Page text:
Bartley's correspondents were young ladies of his college town, where he had first begun to see something of social life in days which he now recognized as those of his green youth. They were not so very far removed in point of time; but the experience of a larger world in the vacation he had spent with a Boston student had relegated them to a moral remoteness that could not readily be measured. His friend was the son of a family who had diverted him from the natural destiny of a Boston man at Harvard, and sent him elsewhere for sectarian reasons. They were rich people, devout in their way, and benevolent, after a fashion of their own; and their son always brought home with him, for the holidays and other short vacations, some fellow-student accounted worthy of their hospitality through his religious intentions or his intellectual promise. These guests were indicated to the young man by one of the faculty, and he accepted their companionship for the time with what perfunctory civility he could muster. He and Bartley had amused themselves very well during that vacation. The Hallecks were not fashionable people, but they lived wealthily: they had a coachman and an inside man (whom Bartley at first treated with a consideration, which it afterward mortified him to think of); their house was richly furnished with cushioned seats, dense carpets, and heavy curtains; and they were visited by other people of their denomination, and of a like abundance. Some of these were infected with the prevailing culture of the city, and the young ladies especially dressed in a style and let fall ideas that filled the soul of the country student with wonder and worship. He heard a great deal of talk that he did not understand; but he eagerly treasured every impression, and pieced it out, by question or furtive observation, into an image often shrewdly true, and often grotesquely untrue, to the conditions into which he had been dropped. He civilized himself as rapidly as his light permitted. There was a great deal of church-going; but he and young Halleck went also to lectures and concerts; they even went to the opera, and Bartley, with the privity of his friend, went to the theatre. Halleck said that he did not think there was much harm in a play; but that his people stayed away for the sake of the example,—a reason that certainly need not hold with Bartley.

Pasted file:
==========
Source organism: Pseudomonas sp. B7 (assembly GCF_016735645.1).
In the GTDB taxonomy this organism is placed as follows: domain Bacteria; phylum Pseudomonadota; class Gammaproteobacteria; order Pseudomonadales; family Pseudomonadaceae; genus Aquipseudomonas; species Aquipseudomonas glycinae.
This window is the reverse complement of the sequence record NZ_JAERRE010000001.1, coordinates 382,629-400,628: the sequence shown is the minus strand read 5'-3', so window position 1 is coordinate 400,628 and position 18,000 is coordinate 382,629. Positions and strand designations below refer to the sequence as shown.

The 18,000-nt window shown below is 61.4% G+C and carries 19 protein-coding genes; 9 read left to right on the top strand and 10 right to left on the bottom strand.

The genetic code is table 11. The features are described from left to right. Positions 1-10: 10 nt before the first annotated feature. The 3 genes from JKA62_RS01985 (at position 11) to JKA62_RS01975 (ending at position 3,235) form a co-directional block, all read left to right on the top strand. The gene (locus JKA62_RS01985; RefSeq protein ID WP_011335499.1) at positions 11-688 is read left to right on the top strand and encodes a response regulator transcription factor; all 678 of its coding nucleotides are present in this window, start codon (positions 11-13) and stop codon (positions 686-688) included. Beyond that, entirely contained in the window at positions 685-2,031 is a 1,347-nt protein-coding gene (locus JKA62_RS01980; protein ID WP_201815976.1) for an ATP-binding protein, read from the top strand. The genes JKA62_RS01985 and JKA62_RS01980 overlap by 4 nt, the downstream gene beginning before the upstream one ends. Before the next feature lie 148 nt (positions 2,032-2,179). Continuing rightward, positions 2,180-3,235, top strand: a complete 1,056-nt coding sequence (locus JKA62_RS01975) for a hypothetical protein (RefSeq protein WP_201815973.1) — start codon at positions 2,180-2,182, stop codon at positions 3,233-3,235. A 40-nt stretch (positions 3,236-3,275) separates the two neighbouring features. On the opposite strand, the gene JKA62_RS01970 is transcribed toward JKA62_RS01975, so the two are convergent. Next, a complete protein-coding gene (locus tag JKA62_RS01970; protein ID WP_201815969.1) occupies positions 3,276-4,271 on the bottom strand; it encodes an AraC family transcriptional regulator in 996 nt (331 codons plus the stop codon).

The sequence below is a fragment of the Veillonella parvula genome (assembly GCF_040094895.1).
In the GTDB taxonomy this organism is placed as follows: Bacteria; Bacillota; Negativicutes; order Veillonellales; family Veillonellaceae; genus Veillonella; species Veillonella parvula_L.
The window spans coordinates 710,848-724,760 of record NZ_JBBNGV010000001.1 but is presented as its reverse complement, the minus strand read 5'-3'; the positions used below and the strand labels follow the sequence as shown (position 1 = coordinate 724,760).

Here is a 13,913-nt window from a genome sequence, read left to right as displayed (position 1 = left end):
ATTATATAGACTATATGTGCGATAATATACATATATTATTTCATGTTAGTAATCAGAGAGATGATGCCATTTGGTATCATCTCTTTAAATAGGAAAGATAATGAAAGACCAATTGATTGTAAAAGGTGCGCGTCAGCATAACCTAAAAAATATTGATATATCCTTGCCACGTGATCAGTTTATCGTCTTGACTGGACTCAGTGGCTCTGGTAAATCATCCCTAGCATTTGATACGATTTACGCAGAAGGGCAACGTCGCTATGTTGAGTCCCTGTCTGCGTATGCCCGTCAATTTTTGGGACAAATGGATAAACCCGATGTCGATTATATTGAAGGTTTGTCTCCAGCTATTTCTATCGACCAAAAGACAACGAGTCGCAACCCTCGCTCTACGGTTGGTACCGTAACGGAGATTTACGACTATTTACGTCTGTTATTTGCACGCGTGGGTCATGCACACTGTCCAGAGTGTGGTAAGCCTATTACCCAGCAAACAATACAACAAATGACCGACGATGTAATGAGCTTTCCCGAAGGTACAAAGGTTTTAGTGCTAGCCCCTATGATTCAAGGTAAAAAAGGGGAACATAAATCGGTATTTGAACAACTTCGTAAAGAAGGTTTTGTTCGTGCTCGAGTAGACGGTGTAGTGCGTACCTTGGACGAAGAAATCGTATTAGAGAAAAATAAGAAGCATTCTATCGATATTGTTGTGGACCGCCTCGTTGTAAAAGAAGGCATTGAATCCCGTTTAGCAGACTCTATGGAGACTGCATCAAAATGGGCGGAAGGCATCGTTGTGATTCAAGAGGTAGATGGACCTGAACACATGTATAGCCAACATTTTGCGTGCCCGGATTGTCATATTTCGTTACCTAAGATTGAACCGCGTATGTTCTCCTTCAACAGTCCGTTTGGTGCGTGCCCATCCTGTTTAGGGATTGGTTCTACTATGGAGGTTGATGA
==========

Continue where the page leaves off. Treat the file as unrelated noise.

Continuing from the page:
At the end of the vacation he returned to college, leaving his measure with Halleck's tailor, and his heart with all the splendors and elegances of the town. He found the ceilings very low and the fashions much belated in the village; but he reconciled himself as well as he could. The real stress came when he left college and the question of doing something for himself pressed upon him. He intended to study law, but he must meantime earn his living. It had been his fortune to be left, when very young, not only an orphan, but an extremely pretty child, with an exceptional aptness for study; and he had been better cared for than if his father and mother had lived. He had been not only well housed and fed, and very well dressed, but pitied as an orphan, and petted for his beauty and talent, while he was always taught to think of himself as a poor boy, who was winning his own way through the world. But when his benefactor proposed to educate him for the ministry, with a view to his final use in missionary work, he revolted. He apprenticed himself to the printer of his village, and rapidly picked up a knowledge of the business, so that at nineteen he had laid by some money, and was able to think of going to college. There was a fund in aid of indigent students in the institution to which he turned, and the faculty favored him. He finished his course with great credit to himself and the college, and he was naturally inclined to look upon what had been done for him earlier as an advantage taken of his youthful inexperience. He rebelled against the memory of that tutelage, in spite of which he had accomplished such great things. If he had not squandered his time or fallen into vicious courses in circumstances of so much discouragement, if he had come out of it all self-reliant and independent, he knew whom he had to thank for it. The worst of the matter was that there was some truth in all this.